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Positive Start to 2015
Super Mario Strikes again.
In my last blog of 2014 readers will recall I mentioned ‘the big bazooka’ referring to a potential course of action by the European Central Bank (ECB) to undertake a series of Quantitative Easing or QE as it is referred to. Well this happened on the 22nd January when ECB governor Mario Draghi announced a series of QE. The financial markets have reacted fairly muted since then. I think the main reason for this was that on the run up to ECB meeting on the 22nd it had become common knowledge that QE was going to be announced. And therefore the markets had already reacted positively in the lead up to the meeting. The QE program is due to run until September 2016, and should have a positive impact on the Eurozone region, and global markets also during the next 18 months.
The results are cast in the Greek elections and the instant reaction will likely be negative. We would all like to think that the Syriza Party have no incentive to cause further turmoil in Greece. Especially as Greece has experienced a great depression as extreme as that of the United States in the 30’s. All that we can hope for is that the ECB acts as a trigger for dose of realism over lost debt, whilst at the same time to start controlling national budgets. I dare say this subject will roll on over the coming months.
Credit Rating agency Morning Star have today downgraded Russian debt to junk status, further adding to the woes of Vladimir Putin. It is a very serious concern the Russian situation, because at the start of 2014 they went on the offensive (in Ukraine) many commentators believing to hide the economic problems. And now these problems are coming back to haunt them further. Let us just hope that as the Russian economy gets harder and the ordinary people struggle even further, then Mr Putin will see sense.
Simple Solutions Model Portfolios
We have held the first investment portfolio meeting of 2015 last week, and there are a couple of small changes or ‘tweaks’ as I like to refer to them, in the portfolios. One market I have been looking at for some time is India. And now I think is the right time to move on it, so we have added an India investment fund into the model portfolios. As global markets struggle to digest what crumbling oil prices mean, India continues to reap the rewards of cheaper oil.
As investors struggle to find accelerating growth across the globe, we are strong believers that India is one market where we will see such improvements – so much so that we expect India to take over from China as the fastest growing major market in the world by the end of 2016. Now there is a big prediction.
I have mentioned oil several times on my recent communications and its falling popularity. And commodity investment funds in general have struggled, but that is why we have not got a commodity fund in our portfolios.
One region we are very bullish on is Asia Pacific, mainly because in general they tend to be importers of oil, and they are also benefiting from the cheap prices. So don’t expect too many changes here in our portfolios.
One asset class that did very well for us last year was the Private Equity sector, and we have not reduced this exposure to the portfolios because we see it as a good source of growth, particularly as there are still concerns over banks’ lending.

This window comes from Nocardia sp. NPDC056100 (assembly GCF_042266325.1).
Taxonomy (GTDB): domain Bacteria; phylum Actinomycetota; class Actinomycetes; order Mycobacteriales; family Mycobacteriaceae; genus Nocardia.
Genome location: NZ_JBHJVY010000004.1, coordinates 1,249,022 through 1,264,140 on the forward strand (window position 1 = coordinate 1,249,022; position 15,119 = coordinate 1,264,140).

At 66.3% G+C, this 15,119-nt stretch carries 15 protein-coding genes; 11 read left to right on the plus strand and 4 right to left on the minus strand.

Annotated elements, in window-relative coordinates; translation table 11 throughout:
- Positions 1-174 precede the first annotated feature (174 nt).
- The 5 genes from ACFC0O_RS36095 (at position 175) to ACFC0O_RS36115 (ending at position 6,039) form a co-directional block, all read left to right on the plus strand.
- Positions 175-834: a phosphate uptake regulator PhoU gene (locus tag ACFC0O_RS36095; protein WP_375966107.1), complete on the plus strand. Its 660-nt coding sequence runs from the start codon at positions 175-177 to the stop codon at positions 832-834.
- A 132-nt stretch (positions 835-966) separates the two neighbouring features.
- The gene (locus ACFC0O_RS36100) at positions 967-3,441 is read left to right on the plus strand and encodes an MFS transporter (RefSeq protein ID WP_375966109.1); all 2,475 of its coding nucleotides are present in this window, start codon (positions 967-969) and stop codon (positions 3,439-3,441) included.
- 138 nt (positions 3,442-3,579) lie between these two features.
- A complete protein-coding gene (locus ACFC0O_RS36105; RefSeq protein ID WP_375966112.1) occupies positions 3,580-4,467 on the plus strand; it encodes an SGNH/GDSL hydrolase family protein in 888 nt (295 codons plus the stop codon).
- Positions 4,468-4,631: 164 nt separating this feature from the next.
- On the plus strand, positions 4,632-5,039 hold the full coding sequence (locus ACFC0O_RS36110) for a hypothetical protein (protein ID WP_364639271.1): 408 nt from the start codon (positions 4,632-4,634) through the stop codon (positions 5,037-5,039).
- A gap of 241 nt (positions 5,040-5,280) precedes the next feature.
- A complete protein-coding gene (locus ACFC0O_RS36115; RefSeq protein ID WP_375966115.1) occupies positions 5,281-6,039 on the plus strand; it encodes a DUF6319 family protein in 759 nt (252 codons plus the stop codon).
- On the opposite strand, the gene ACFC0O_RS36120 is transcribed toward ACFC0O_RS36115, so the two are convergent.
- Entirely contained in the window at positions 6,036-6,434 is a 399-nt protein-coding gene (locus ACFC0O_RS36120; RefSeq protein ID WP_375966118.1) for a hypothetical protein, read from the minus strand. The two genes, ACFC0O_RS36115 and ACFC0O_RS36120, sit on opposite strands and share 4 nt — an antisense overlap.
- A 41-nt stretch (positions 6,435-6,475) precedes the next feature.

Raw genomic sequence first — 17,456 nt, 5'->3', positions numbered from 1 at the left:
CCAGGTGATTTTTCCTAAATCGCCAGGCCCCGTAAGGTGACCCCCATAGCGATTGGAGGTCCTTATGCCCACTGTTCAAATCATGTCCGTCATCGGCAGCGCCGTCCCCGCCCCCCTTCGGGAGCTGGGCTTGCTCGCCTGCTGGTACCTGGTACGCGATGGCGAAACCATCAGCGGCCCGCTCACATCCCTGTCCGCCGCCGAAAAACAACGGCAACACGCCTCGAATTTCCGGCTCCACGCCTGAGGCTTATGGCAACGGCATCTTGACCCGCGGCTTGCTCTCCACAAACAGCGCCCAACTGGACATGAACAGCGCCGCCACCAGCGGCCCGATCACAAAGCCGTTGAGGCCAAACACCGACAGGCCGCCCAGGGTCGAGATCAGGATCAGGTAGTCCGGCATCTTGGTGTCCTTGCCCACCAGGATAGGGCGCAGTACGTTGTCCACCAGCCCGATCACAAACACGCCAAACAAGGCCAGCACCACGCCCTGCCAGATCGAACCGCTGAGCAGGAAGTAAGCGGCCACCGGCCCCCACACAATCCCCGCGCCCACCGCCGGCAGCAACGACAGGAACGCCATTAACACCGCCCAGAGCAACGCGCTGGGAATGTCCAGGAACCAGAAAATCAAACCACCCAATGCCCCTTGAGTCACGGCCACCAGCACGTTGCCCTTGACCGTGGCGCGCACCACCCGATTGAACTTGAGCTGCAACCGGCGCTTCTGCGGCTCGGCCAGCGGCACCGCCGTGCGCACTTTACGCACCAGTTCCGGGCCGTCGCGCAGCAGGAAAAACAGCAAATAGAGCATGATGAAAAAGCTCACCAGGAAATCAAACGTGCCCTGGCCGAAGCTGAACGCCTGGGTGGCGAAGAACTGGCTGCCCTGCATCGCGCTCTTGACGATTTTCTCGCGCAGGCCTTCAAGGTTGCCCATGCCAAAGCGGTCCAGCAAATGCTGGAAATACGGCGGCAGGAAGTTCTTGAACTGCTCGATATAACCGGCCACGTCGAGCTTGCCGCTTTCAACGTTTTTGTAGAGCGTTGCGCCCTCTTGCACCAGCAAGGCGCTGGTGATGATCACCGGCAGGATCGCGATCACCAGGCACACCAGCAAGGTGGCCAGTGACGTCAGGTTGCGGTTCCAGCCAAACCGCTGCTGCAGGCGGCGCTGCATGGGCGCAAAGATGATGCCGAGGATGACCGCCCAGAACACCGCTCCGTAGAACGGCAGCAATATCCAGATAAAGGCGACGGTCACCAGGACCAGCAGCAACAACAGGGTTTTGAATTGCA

A surprise asset class that caught almost everybody out last year was fixed income, and in particular government bonds, with their strong rally in the 2nd half of the year. I am not really certain if this rally can be sustained, given interest rates and yields. And I suspect that the buyers of these assets are the big central banks rather traditional investors and investment fund managers. However we shall certainly see in 2015.
Deflation & Interest Rates
I have no doubt that at some point this year deflation shall raise its ugly head at some point. But as the impact of falling oil and commodity prices in general start to kick in, then this will cause economic dynamics to return to the norm. I read an article recently that said the average family with a car in the United States will be the equivalent to over $800 per annum, which is like having a tax refund.
The names of Martin Weale and Ian McCafferty probably be unknown to most people, myself included. However, these are the two gentlemen on the Bank of England Interest Rate committee who have been lobbying for an interest rate rise over the last few meetings. But, guess what? The minutes from this month’s meeting showed that the former hawks were swayed by the recent plunge in UK consumer prices, which they feared could lead to a period of disinflation if monetary policy were to be tightened. Now given this news, what are the chances of an interest rate rise here in the UK? I have nailed my colours to the mast previously on the subject of interest rates, and I am certainly not going to change this now.
Sterling v Euro
The pound has rallied against the Euro which I predicted in my last communication and is over the 1.34 mark. I would expect the pound to get progressively stronger throughout this year. Bu as I have said previously making a ‘call’ on currency is one of the most difficult jobs to do. So don’t hold me to it please!
Generally, the outlook for the global economy remains good. As you have seen over the last 18 months the line is not straight, far from it. And we are still in recovery from the meltdown of 2008. But we are getting there. And as I always say ‘stay the course’ and do not worry about events that you cannot control.